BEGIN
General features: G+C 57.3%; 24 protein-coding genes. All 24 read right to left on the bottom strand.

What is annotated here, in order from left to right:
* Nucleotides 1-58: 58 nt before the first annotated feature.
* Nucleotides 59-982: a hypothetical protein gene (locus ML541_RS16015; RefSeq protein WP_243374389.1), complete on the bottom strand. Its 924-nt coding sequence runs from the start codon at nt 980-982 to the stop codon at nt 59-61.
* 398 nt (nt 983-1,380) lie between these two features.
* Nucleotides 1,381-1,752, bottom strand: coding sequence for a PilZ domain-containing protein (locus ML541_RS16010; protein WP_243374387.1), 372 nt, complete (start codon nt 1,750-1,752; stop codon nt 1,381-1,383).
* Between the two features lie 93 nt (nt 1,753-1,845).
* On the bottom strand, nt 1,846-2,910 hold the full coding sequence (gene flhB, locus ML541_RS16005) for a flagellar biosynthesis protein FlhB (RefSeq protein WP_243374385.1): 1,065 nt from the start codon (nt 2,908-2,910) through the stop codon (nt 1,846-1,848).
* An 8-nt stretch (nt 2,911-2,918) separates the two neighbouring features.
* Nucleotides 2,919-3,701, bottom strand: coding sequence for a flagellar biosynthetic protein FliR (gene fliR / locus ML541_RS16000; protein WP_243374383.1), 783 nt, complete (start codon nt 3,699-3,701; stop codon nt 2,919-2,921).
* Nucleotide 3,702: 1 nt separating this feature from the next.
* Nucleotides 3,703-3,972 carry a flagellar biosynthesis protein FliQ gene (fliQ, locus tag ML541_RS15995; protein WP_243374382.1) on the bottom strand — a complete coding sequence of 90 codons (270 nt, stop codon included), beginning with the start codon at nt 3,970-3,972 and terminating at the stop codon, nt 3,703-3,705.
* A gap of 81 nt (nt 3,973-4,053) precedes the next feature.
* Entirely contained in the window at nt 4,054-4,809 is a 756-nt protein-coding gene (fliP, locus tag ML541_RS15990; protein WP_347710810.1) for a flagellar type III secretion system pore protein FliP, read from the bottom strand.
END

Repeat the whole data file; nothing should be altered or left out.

General features: G+C 57.3%; 24 protein-coding genes. All 24 read right to left on the bottom strand.

What is annotated here, in order from left to right:
* Nucleotides 1-58: 58 nt before the first annotated feature.
* Nucleotides 59-982: a hypothetical protein gene (locus ML541_RS16015; RefSeq protein WP_243374389.1), complete on the bottom strand. Its 924-nt coding sequence runs from the start codon at nt 980-982 to the stop codon at nt 59-61.
* 398 nt (nt 983-1,380) lie between these two features.
* Nucleotides 1,381-1,752, bottom strand: coding sequence for a PilZ domain-containing protein (locus ML541_RS16010; protein WP_243374387.1), 372 nt, complete (start codon nt 1,750-1,752; stop codon nt 1,381-1,383).
* Between the two features lie 93 nt (nt 1,753-1,845).
* On the bottom strand, nt 1,846-2,910 hold the full coding sequence (gene flhB, locus ML541_RS16005) for a flagellar biosynthesis protein FlhB (RefSeq protein WP_243374385.1): 1,065 nt from the start codon (nt 2,908-2,910) through the stop codon (nt 1,846-1,848).
* An 8-nt stretch (nt 2,911-2,918) separates the two neighbouring features.
* Nucleotides 2,919-3,701, bottom strand: coding sequence for a flagellar biosynthetic protein FliR (gene fliR / locus ML541_RS16000; protein WP_243374383.1), 783 nt, complete (start codon nt 3,699-3,701; stop codon nt 2,919-2,921).
* Nucleotide 3,702: 1 nt separating this feature from the next.
* Nucleotides 3,703-3,972 carry a flagellar biosynthesis protein FliQ gene (fliQ, locus tag ML541_RS15995; protein WP_243374382.1) on the bottom strand — a complete coding sequence of 90 codons (270 nt, stop codon included), beginning with the start codon at nt 3,970-3,972 and terminating at the stop codon, nt 3,703-3,705.
* A gap of 81 nt (nt 3,973-4,053) precedes the next feature.
* Entirely contained in the window at nt 4,054-4,809 is a 756-nt protein-coding gene (fliP, locus tag ML541_RS15990; protein WP_347710810.1) for a flagellar type III secretion system pore protein FliP, read from the bottom strand.